What you should know about Provo’s mayoral election

Christine Armbruster
Provo Mayor John Curtis sits in his office. Curtis announced he won’t seek re-election in 2017, leaving the position open to new candidates. (Christine Armbruster)

Provo Mayor John Curtis announced May 25 he’s running for the the 3rd Congressional District seat left by former Rep. Jason Chaffetz, leaving the Provo mayor position open starting in 2017.

Since there are so many students in Provo, they have an opportunity to make a difference in the city, according to BYU political science professor Christopher Karpowitz,

“Right now student voices are basically absent from the city of Provo,” Karpowitz said. “This is very unfortunate.”

Corey Norman, Provo’s deputy mayor and public information officer, said BYU students should really care about the Provo mayoral election. He said the Provo community’s voter turnout was only 7 percent for the last municipal council race election.

With an upcoming mayoral election in Provo, residents have the opportunity to vote.

What does the mayor do for Provo?
The mayor of Provo has several responsibilities as the executive branch of the local government, including:

  • Enforcing all laws applicable to those residing or conducting business in Provo
  • Executing policies adopted by the Municipal Council
  • Preparing and submitting the proposed annual budget
  • Hiring executive employees and administrative department heads

Karpowitz said there are two major reasons why BYU students should care about the mayoral election.

“One reason is that decisions made in Provo directly affect a student’s life — things like where they can live, where they can park, what community resources are available to them,” Karpowitz said. “The second reason they should care is because students could turn the election in whatever election they wanted if they turned out to vote.”

When is the election?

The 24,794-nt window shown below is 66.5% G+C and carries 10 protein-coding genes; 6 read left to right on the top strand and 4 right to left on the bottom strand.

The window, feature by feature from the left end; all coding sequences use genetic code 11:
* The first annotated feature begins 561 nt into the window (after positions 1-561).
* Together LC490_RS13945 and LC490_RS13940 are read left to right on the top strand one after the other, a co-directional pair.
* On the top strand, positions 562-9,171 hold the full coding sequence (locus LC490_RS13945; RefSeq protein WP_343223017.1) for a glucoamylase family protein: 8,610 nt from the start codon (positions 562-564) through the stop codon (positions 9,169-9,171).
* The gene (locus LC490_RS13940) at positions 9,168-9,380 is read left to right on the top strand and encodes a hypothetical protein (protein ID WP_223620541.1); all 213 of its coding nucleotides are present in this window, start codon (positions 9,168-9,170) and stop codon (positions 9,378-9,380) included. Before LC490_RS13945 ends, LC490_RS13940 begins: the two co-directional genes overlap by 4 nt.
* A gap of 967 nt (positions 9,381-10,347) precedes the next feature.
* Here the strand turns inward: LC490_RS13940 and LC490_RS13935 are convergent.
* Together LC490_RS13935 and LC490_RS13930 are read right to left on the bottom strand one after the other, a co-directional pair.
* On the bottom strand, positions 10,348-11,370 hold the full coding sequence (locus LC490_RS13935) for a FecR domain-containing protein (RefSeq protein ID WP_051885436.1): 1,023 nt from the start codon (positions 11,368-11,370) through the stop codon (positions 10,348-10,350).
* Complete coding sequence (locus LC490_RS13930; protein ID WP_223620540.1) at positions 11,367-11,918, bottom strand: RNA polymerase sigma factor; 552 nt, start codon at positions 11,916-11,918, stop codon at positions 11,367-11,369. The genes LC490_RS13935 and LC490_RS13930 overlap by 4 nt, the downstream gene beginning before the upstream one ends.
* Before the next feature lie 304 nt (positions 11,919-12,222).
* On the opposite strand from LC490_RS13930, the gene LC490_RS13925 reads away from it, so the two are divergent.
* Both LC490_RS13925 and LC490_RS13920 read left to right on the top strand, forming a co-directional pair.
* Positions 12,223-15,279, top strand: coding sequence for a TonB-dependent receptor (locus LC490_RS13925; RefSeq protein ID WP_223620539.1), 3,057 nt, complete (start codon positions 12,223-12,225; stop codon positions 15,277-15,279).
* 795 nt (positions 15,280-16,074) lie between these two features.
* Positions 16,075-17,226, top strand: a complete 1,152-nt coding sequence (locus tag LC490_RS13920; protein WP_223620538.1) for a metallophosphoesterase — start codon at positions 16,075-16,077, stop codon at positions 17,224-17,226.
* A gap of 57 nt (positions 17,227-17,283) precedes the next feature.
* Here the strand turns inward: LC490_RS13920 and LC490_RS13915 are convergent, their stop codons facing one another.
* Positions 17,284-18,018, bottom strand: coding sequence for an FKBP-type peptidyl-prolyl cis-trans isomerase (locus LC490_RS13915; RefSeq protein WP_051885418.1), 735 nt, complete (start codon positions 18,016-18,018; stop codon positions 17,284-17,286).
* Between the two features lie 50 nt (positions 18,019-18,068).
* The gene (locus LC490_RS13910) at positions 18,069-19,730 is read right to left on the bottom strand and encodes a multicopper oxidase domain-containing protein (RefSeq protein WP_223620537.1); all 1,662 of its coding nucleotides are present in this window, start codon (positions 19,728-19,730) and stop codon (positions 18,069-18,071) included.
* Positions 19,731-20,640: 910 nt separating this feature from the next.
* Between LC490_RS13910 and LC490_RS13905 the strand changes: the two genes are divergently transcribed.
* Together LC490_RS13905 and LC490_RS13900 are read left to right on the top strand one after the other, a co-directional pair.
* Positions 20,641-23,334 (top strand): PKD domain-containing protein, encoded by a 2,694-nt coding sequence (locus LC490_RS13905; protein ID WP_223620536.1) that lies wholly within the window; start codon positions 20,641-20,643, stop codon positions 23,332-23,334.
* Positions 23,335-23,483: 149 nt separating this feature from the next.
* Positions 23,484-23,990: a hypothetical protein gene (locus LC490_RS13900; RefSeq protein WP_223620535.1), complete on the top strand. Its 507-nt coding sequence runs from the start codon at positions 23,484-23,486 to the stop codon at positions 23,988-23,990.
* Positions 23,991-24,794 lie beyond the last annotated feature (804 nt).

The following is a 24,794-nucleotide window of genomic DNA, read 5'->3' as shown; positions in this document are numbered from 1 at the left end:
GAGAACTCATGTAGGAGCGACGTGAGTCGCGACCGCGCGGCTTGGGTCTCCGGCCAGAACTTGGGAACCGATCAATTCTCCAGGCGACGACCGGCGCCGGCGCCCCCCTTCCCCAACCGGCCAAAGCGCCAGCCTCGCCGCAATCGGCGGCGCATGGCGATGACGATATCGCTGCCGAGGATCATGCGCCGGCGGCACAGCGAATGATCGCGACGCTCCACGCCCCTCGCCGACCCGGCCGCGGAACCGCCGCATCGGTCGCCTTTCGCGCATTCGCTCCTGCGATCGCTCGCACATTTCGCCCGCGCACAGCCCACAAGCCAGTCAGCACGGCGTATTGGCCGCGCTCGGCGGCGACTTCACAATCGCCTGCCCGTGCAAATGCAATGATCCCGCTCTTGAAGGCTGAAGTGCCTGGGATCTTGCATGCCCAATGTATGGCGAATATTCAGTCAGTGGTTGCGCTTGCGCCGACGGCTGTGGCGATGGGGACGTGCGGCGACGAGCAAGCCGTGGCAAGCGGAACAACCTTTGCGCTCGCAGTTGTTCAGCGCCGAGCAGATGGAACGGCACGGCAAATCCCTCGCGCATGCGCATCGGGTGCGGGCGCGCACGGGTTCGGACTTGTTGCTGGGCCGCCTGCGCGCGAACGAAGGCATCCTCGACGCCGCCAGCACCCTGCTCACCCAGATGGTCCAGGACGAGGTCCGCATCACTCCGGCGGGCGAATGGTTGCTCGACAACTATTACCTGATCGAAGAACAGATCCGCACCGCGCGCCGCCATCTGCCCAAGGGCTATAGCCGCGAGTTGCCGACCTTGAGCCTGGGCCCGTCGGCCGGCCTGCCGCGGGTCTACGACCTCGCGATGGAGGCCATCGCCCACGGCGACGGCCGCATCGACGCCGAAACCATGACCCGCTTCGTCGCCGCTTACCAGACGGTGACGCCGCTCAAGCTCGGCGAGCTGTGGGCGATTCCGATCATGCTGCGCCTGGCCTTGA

The Municipal Primary Election will be held on August 15, 2017. The Municipal General Election will take place on November 7, 2017.  The polls will be open from 7 a.m. to 8 p.m.

Who can vote for Provo mayor?
Provo residents or students can vote in Provo mayoral elections if they are registered to vote in Utah, according to Provo City Recorder Janene Weiss. Those who are at least 18 years old; have lived in Provo for at least 30 days as a resident, defined as someone who plans to reside in Utah indefinitely; and are a United States citizen qualify for voting registration, according to My Time to Vote.

Residents can register to vote in Utah online, by mail, or in person at the Utah County Election Office on 100 E. Center Street. Online registrants must register to vote at least seven days before the election. Mail-in ballots must be received at least 30 days before an election.

In order to cast a vote in person on Election Day, Utah voters must present a valid voter ID.

How long is a mayor’s term?
A municipal mayor’s term is four years long. Past Provo mayors were in office an average of four years, with the majority of mayors serving for less than five years. Abraham Owen Smoot’s time as mayor of Provo was the longest at 12 years from 1868 to 1881, according to the Provo Library.

Curtis has served as mayor of Provo for two terms.

Natalie Bothwell
Provo Mayor John Curtis told BYU students and faculty the second most important kind of engagement is being involved in the community. (Natalie Saunders)

Curtis said he is hopeful the new mayor will help contribute to something greater, no matter who wins the election.

“I hope they will continue to build momentum,” Curtis said. “I believe it would be a mistake for them to try and be like me. They should bring their own brand of good and exciting things without trying to undo the good and exciting things we’ve been able to do over the last few years.”

Norman said Provo residents should know the Provo mayor runs an extremely large operation.

Residents need to know whomever they choose will essentially be the CEO of a $200 million operation with very diverse interests,” Norman said. “It’s a ‘company’ that provides power, builds roads, reserves parks, plans communities, issues citations, cleans water, picks up trash, balances a budget, puts out political fires, organizes sports events and even removes cats from trees.”

Curtis said his expectations of the next mayor are very high. He said he hopes the new mayor will continue to move the vision of Provo forward.

When Curtis came into office eight years ago, he and his team created “Vision 2030.” Curtis said Vision 2030 was a plan to increase Provo’s visibility around the country and around the world as a great place to live.

“We’ve all been quite pleased with how many items have been accomplished when we took a 20-year outlook,” Mayor Curtis stated. “So now we’re creating Vision 2050 because we feel like so much of 2030 has already been accomplished.”

Norman explained the vision of mayor will directly affect the lives of college-aged students, who matter in who gets elected.

“The quality of life and their time in Provo has a lot to do with the mayor and his or her willingness to tackle important issues,” Norman said.

For more information about politics and elections in Provo, visit provo.org.

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